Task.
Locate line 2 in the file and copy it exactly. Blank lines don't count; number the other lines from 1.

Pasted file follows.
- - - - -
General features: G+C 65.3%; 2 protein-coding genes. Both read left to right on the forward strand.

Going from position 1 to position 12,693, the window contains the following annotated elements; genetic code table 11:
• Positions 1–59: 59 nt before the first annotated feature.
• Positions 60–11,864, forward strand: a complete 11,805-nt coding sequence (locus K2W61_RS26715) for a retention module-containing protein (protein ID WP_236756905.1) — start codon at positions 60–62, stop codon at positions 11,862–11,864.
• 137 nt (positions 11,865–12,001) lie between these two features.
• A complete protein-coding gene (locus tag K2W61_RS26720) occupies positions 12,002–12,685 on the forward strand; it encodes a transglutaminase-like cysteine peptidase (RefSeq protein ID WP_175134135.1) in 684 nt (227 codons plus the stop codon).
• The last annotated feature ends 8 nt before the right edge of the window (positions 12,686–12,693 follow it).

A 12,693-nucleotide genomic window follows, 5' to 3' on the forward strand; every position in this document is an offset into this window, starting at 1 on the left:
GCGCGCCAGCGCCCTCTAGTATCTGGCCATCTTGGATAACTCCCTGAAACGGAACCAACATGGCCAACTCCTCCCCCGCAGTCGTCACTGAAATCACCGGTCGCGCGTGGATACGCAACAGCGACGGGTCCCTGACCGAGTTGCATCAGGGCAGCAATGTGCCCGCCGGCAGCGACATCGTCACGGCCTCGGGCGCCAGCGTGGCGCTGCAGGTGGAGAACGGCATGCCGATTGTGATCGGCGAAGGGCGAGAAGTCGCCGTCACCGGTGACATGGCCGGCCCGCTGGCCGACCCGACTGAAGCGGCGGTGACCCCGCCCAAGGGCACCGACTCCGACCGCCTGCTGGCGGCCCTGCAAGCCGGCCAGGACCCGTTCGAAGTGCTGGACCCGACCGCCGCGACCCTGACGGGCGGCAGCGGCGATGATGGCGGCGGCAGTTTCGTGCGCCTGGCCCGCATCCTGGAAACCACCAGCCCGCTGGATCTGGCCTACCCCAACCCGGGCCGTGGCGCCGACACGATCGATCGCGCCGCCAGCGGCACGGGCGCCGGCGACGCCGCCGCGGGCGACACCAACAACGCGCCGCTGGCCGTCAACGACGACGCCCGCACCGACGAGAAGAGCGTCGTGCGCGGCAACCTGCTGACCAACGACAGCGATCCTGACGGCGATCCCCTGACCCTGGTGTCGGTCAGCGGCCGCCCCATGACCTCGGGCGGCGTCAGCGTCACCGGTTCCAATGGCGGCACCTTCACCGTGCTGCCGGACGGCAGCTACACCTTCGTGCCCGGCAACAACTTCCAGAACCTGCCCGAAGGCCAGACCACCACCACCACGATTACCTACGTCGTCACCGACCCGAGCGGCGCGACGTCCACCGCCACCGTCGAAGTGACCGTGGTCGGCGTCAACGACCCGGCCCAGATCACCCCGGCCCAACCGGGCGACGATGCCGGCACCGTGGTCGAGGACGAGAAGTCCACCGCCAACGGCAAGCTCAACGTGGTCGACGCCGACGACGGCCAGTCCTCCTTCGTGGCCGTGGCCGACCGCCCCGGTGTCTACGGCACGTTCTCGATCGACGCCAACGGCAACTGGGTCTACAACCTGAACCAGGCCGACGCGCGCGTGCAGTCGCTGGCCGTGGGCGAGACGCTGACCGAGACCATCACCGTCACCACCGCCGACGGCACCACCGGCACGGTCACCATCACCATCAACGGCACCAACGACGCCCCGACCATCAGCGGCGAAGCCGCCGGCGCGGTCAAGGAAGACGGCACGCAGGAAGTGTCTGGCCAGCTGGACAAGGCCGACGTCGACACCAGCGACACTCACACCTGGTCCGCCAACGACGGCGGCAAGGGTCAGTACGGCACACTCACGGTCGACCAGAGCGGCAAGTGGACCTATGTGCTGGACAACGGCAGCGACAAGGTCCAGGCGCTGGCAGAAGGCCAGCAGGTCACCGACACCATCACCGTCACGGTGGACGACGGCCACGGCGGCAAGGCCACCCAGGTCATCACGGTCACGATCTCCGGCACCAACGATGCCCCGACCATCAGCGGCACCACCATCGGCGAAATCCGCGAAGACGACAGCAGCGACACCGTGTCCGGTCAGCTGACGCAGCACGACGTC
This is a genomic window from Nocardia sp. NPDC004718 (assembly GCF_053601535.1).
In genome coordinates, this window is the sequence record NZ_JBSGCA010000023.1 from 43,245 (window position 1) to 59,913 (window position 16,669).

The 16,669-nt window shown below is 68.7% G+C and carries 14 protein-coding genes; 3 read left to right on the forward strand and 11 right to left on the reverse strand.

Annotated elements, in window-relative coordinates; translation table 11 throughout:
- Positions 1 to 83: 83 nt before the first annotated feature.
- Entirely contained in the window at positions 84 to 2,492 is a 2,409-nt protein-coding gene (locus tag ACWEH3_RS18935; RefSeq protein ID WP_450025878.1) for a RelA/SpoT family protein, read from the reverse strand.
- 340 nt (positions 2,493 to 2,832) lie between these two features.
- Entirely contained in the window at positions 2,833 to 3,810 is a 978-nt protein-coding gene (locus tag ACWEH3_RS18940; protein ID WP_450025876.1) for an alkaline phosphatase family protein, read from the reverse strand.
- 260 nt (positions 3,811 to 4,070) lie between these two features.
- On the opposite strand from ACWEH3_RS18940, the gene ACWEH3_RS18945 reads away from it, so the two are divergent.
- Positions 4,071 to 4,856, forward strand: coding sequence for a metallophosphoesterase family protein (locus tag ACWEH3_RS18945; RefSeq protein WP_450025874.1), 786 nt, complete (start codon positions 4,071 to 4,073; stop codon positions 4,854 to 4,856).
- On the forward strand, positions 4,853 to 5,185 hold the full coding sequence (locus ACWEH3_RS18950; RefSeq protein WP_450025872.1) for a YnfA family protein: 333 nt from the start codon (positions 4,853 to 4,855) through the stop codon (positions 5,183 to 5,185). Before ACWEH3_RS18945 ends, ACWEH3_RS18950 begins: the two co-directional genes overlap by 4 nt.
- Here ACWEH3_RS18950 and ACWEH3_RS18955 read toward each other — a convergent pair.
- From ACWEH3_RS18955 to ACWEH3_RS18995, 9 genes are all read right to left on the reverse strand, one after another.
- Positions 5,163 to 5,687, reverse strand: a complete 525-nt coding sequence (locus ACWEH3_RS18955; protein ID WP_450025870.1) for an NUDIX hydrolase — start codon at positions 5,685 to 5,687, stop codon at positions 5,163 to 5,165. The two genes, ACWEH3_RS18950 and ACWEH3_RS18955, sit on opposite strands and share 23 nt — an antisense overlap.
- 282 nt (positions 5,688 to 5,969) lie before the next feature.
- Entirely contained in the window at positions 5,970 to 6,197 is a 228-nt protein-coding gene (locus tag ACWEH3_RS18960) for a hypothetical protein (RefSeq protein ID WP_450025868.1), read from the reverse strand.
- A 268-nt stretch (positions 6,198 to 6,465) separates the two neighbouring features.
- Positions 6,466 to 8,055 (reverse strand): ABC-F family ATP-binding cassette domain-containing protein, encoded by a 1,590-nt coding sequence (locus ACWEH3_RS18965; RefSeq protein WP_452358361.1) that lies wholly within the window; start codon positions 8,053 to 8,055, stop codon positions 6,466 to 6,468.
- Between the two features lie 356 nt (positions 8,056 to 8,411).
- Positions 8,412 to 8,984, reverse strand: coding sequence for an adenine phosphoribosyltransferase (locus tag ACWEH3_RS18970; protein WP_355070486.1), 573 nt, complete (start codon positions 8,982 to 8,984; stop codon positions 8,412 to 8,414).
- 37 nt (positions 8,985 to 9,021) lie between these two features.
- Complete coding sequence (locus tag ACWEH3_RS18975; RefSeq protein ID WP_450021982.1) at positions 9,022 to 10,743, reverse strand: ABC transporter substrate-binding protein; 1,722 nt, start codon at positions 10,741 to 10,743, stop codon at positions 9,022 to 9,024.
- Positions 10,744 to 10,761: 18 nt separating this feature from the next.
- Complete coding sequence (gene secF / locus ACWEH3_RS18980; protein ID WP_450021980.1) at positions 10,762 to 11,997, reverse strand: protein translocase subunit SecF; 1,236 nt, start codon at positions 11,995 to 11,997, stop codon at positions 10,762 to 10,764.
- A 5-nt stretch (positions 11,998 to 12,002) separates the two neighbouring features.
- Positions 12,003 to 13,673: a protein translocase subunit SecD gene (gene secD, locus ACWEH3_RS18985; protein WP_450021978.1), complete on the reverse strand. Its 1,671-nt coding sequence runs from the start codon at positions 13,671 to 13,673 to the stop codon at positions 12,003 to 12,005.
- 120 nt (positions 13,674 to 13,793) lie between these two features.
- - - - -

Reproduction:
Going from position 1 to position 12,693, the window contains the following annotated elements; genetic code table 11: